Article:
I’m such a sporadic participant in Mailbox Monday (hosted this month by Laura of I’m Booking It) but am really excited about the books I received this week! Have you read any of these? What did you scoop up this week?
The Violets of March by Sarah Jio
From Amazon.com: A heartbroken woman stumbled upon a diary and steps into a life of its anonymous author. In her twenties, Emily Wilson was on top of the world: she had a bestselling novel, a husband plucked from the pages of GQ, and a one-way ticket to happily ever after. Ten years later, the tide has turned on Emily’s good fortune. So when her great-aunt Bee invites her to spend the month of March on Bainbridge Island in Washington State, Emily accepts, longing to be healed by the sea. Researching her next book, Emily discovers a red velvet diary, dated 1943, whose contents reveal startling connections to her own life. (pub. date 4/26/11, Plume Books)
The Wilder Life: My Adventures in the Lost World of Little House on the Prairie by Wendy McClure
I heard about this one when I interviewed Alison Arngrim (actress who portrayed Nellie Oleson on the long-running, hit television show based on the books) and she mentioned it. After that, I saw it on Edelweiss and and couldn’t wait to read it!
From Publishers Weekly via Amazon.com: Obsessed with Laura Ingalls Wilder and her Little House books about an 1880s pioneer family, children’s book editor and memoirist McClure (I’m Not the New Me) attempts to recapture her childhood vision of “Laura World.” Her wacky quest includes hand-grinding wheat for bread, buying an authentic churn, and traveling to sites where the Ingalls family attempted to wrest a living from the prairie. Discovering that butter she churned herself was “just butter,” McClure admits she “felt like a genius and a complete idiot at the same time.” Viewing a one-room dugout the Ingallses occupied that was “smaller than a freight elevator” prompted McClure to admit that “the actual past and the Little House world had different properties.” McClure finally tells her boyfriend, “I’m home,” after recognizing that her travels stemmed from her reaction to the recent death of her mother. Readers don’t need to be Wilder fans to enjoy this funny and thoughtful guide to a romanticized version of the American expansion west. (pub. date 4/26, Riverhead Books)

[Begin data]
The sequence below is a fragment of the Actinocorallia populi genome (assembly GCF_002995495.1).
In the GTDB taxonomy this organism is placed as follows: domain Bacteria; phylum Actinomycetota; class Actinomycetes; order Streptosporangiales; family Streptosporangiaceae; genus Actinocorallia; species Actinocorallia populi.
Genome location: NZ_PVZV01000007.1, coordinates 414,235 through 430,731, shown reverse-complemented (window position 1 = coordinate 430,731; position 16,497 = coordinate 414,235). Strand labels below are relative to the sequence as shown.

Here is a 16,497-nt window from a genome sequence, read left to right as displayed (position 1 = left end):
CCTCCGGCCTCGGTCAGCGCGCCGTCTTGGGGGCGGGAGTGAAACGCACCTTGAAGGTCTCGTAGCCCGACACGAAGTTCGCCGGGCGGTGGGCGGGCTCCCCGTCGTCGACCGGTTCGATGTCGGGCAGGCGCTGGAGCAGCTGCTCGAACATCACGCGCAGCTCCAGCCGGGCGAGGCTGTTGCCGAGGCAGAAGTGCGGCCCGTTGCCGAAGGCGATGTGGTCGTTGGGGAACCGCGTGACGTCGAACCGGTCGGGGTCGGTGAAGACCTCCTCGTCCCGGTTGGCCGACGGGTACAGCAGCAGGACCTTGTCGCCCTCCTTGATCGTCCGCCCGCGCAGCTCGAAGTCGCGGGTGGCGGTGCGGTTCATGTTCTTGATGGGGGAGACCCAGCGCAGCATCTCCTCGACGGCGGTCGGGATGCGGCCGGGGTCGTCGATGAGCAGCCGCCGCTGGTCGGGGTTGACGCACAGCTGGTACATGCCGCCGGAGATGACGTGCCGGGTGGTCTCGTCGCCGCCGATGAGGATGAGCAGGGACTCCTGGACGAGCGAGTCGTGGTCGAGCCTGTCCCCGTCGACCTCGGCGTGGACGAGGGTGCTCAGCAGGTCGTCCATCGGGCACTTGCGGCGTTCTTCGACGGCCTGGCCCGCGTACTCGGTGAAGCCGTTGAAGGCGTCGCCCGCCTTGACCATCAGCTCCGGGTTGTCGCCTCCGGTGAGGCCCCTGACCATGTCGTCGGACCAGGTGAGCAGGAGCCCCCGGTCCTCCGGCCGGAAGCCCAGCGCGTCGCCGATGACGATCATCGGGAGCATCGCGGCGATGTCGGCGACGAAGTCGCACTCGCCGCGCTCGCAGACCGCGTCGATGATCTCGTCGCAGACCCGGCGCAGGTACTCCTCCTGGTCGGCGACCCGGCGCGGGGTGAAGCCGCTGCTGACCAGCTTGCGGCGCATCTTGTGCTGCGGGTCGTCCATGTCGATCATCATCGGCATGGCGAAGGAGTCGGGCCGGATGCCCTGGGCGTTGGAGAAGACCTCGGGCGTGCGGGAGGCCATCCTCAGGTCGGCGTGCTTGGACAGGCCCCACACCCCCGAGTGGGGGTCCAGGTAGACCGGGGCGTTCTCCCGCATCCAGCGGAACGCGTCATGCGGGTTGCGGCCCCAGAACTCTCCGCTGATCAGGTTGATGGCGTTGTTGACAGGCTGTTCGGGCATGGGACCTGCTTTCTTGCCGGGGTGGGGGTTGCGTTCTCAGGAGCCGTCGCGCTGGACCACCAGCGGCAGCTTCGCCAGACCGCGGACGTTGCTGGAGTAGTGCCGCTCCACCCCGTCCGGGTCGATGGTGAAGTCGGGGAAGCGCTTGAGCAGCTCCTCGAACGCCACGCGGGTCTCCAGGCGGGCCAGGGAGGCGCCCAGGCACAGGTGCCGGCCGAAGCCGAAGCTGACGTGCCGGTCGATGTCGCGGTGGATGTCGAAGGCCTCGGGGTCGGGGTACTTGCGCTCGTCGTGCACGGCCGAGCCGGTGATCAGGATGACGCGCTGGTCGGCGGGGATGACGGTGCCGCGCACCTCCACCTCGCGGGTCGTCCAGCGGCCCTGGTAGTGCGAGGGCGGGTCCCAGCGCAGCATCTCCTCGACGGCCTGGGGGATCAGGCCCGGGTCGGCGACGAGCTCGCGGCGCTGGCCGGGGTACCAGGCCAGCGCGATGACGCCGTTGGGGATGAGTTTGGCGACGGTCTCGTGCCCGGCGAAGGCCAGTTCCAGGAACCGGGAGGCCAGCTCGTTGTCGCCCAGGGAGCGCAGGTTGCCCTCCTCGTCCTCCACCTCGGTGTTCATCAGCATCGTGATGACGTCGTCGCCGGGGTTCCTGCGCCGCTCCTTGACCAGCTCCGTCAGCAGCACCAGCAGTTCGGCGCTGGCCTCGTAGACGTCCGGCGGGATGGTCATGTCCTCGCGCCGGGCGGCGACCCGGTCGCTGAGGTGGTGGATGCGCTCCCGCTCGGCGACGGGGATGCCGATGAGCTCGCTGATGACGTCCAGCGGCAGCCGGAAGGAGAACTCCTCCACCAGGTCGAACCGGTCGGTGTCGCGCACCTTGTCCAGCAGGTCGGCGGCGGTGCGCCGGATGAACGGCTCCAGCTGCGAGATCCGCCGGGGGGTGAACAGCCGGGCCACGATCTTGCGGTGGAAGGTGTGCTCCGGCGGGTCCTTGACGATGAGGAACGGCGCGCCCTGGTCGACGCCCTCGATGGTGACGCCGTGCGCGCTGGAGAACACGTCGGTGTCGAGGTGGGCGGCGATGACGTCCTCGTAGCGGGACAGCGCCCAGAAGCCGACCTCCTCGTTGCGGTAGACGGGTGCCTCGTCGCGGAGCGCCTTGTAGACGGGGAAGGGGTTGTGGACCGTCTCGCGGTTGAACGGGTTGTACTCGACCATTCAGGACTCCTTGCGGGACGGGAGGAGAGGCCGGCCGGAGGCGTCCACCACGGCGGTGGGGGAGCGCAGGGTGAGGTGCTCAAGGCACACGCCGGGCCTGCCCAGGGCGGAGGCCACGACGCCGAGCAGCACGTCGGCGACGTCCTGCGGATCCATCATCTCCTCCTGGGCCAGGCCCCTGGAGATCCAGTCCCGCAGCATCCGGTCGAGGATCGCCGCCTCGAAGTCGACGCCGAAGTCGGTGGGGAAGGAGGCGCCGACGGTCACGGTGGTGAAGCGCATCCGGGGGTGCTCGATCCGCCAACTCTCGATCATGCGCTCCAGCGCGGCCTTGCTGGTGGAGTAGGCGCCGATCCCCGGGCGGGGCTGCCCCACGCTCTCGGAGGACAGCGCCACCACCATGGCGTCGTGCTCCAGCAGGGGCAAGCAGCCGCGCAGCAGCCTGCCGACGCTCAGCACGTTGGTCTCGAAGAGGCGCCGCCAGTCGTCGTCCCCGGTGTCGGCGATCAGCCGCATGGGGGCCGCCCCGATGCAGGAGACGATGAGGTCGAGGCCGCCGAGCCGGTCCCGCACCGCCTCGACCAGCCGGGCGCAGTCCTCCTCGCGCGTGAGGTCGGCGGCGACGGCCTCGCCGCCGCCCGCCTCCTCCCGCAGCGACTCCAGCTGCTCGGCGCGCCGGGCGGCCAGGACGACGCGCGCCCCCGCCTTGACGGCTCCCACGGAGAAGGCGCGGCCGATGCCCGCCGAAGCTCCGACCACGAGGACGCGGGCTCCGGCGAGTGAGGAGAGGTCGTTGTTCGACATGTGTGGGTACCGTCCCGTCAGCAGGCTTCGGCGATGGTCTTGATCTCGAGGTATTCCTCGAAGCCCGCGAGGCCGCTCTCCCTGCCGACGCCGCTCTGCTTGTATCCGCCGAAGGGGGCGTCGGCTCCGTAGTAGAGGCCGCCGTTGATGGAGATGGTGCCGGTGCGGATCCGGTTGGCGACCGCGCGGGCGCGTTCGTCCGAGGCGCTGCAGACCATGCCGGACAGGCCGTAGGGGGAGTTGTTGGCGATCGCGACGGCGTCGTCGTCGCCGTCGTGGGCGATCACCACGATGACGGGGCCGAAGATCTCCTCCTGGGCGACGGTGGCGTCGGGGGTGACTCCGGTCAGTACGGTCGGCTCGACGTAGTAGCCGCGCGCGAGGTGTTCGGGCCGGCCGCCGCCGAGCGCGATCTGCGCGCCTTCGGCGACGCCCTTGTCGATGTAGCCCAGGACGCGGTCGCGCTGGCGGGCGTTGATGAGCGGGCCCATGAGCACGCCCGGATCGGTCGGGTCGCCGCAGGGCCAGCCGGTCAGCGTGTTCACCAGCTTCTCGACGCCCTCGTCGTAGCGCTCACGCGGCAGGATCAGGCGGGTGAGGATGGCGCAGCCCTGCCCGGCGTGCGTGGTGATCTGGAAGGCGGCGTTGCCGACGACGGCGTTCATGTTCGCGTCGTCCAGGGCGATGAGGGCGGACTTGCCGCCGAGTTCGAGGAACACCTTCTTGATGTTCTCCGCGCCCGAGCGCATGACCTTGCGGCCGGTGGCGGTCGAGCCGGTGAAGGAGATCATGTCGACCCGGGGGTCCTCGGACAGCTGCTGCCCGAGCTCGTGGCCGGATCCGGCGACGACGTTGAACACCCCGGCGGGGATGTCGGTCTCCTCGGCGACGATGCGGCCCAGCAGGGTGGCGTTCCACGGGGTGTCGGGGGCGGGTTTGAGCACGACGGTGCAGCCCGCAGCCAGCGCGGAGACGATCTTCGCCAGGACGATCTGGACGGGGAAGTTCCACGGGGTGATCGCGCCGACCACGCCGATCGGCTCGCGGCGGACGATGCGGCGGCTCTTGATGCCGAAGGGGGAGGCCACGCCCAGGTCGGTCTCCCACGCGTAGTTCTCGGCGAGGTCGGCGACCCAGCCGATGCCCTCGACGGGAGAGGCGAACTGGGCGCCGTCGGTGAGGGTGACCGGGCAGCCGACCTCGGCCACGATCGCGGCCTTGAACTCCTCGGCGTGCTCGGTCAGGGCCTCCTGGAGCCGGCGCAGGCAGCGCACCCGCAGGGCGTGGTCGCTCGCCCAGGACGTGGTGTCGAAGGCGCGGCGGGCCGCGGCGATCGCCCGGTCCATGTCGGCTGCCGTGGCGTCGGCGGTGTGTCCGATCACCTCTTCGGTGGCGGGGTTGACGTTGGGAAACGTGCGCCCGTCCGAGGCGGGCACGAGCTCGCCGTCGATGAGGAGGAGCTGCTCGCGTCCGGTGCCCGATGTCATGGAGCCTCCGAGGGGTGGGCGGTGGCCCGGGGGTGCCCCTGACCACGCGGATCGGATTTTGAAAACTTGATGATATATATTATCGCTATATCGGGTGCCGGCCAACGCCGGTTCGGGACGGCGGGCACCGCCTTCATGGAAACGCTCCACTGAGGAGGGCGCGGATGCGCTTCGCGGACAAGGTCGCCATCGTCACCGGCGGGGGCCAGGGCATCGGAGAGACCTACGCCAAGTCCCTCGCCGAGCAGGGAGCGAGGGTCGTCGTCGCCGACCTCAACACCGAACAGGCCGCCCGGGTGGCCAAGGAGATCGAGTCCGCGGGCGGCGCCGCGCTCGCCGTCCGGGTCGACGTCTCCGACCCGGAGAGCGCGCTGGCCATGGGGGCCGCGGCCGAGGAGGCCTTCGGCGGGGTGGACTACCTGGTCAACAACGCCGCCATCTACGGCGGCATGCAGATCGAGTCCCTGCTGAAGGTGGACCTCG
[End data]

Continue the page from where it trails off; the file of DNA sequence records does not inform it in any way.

Between Shades of Gray by Ruta Sepetys
From Booklist via Amazon.com: Sepetys’ first novel offers a harrowing and horrifying account of the forcible relocation of countless Lithuanians in the wake of the Russian invasion of their country in 1939. In the case of 16-year-old Lina, her mother, and her younger brother, this means deportation to a forced-labor camp in Siberia, where conditions are all too painfully similar to those of Nazi concentration camps. Lina’s great hope is that somehow her father, who has already been arrested by the Soviet secret police, might find and rescue them. A gifted artist, she begins secretly creating pictures that can–she hopes–be surreptitiously sent to him in his own prison camp. Whether or not this will be possible, it is her art that will be her salvation, helping her to retain her identity, her dignity, and her increasingly tenuous hold on hope for the future. Many others are not so fortunate. Sepetys, the daughter of a Lithuanian refugee, estimates that the Baltic States lost more than one-third of their populations during the Russian genocide. Though many continue to deny this happened, Sepetys’ beautifully written and deeply felt novel proves the reality is otherwise. Hers is an important book that deserves the widest possible readership. (pub. date 3/22, Philomel)
Miss Julia Rocks the Cradle by Ann B. Ross
From Amazon.com: In the latest (# 12) installment of this bestselling series Miss Julia vows to mind her own business–but can she succeed? Miss Julia has promised her husband, Sam, to mind her own business. What a relief! She doesn’t have to spring into action when a dead body is found in a toolshed six blocks from her house. Instead, she can concentrate on what’s really important-like figuring out who’s been passing bad checks in her name and, most important, preparing for Hazel Marie’s impending due date. Miss Julia’s investigative work on the possible murders-of her financial reputation and of the person in the toolshed-keeps her buzzing. But the sudden arrival of Hazel Marie’s twins during a fierce blizzard brings a whole new set of challenges and a double helping of trouble for Ann B. Ross’s indomitable southern heroine. (4/5, Viking)
The mailbox image used in my slider and featured image is courtesy of James Crable.